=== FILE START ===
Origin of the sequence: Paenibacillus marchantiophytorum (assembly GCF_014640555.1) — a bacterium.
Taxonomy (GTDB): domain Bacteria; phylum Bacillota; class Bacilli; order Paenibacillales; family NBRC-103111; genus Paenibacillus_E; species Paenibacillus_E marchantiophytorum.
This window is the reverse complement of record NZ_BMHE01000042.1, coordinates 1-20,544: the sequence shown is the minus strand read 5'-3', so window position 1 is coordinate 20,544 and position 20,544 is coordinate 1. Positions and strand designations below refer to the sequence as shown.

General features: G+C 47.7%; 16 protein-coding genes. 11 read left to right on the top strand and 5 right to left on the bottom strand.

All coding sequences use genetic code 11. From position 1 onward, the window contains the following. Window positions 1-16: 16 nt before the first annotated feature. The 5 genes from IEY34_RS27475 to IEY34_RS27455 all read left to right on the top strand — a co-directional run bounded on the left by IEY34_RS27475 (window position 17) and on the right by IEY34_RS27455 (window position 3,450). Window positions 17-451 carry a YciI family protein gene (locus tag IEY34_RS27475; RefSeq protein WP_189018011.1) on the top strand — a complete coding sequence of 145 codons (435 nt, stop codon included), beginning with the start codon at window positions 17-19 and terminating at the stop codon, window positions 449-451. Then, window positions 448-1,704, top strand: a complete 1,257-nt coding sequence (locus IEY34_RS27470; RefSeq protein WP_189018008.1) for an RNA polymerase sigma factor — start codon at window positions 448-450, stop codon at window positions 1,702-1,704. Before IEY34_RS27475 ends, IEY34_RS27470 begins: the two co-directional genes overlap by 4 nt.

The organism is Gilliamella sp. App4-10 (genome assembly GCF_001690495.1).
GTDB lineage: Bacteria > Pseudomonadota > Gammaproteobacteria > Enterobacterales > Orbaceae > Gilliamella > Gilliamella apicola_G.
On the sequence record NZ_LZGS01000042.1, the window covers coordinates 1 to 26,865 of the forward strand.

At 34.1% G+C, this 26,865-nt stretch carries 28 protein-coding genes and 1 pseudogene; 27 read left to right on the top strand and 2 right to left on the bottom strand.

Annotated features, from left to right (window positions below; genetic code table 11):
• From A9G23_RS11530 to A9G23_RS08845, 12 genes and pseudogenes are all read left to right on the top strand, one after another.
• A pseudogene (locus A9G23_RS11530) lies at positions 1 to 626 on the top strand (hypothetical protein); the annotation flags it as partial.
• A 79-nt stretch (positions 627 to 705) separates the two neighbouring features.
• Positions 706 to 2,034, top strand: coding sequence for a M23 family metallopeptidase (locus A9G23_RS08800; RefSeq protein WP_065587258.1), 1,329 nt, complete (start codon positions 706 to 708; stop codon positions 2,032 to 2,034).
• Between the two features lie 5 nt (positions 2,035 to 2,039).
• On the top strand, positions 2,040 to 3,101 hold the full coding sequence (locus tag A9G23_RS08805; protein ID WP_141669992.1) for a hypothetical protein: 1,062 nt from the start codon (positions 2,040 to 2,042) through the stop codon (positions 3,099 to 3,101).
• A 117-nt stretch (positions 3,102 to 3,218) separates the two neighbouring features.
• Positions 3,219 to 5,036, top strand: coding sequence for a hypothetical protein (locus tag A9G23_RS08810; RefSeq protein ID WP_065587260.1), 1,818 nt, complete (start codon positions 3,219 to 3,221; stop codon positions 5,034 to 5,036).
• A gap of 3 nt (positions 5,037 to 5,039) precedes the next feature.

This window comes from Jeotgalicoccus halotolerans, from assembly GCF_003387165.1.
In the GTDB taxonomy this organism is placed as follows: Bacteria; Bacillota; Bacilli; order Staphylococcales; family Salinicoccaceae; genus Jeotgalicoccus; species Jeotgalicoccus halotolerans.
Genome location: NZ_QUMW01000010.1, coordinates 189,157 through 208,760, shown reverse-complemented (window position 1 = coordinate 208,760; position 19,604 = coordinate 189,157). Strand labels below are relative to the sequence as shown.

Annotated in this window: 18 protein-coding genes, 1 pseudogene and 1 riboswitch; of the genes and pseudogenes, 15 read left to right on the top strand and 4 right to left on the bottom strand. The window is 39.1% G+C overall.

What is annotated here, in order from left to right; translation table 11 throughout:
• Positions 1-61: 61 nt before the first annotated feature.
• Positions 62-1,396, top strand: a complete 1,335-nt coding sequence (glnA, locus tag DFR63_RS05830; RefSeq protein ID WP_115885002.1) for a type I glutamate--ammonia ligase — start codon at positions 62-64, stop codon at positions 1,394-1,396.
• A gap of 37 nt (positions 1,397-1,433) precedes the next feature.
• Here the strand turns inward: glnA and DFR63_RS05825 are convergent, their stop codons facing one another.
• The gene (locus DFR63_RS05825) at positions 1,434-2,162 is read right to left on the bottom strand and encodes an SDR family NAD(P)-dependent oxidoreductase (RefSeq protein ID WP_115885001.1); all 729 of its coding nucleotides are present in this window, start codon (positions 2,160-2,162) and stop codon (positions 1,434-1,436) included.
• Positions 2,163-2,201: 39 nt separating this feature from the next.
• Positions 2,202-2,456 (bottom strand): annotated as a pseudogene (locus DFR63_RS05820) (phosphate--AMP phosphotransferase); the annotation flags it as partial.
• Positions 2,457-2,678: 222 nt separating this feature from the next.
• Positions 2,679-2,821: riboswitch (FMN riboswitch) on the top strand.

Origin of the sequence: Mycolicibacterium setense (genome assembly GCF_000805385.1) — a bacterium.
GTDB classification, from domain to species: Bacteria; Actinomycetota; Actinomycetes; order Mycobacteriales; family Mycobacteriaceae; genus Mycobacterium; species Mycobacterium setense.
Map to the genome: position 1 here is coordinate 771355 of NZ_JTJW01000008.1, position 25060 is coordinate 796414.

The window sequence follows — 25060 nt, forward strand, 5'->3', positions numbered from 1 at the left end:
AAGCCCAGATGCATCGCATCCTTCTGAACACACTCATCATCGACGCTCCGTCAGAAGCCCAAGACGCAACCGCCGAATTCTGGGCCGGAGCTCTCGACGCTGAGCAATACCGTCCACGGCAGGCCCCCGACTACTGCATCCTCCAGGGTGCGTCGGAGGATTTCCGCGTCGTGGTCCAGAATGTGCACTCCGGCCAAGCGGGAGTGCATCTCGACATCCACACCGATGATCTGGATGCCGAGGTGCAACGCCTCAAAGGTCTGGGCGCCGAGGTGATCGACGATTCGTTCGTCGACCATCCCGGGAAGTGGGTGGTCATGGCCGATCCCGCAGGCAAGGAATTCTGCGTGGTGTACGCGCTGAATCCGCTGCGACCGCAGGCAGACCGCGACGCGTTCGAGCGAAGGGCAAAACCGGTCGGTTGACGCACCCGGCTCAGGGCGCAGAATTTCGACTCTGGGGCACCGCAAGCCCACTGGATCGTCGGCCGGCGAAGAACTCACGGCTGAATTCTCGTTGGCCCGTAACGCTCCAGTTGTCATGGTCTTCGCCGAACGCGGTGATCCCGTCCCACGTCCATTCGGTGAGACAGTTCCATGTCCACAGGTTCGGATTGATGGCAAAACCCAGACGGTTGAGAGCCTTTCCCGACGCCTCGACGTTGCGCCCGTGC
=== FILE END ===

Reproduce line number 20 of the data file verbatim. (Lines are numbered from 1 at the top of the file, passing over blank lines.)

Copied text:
This window comes from Jeotgalicoccus halotolerans, from assembly GCF_003387165.1.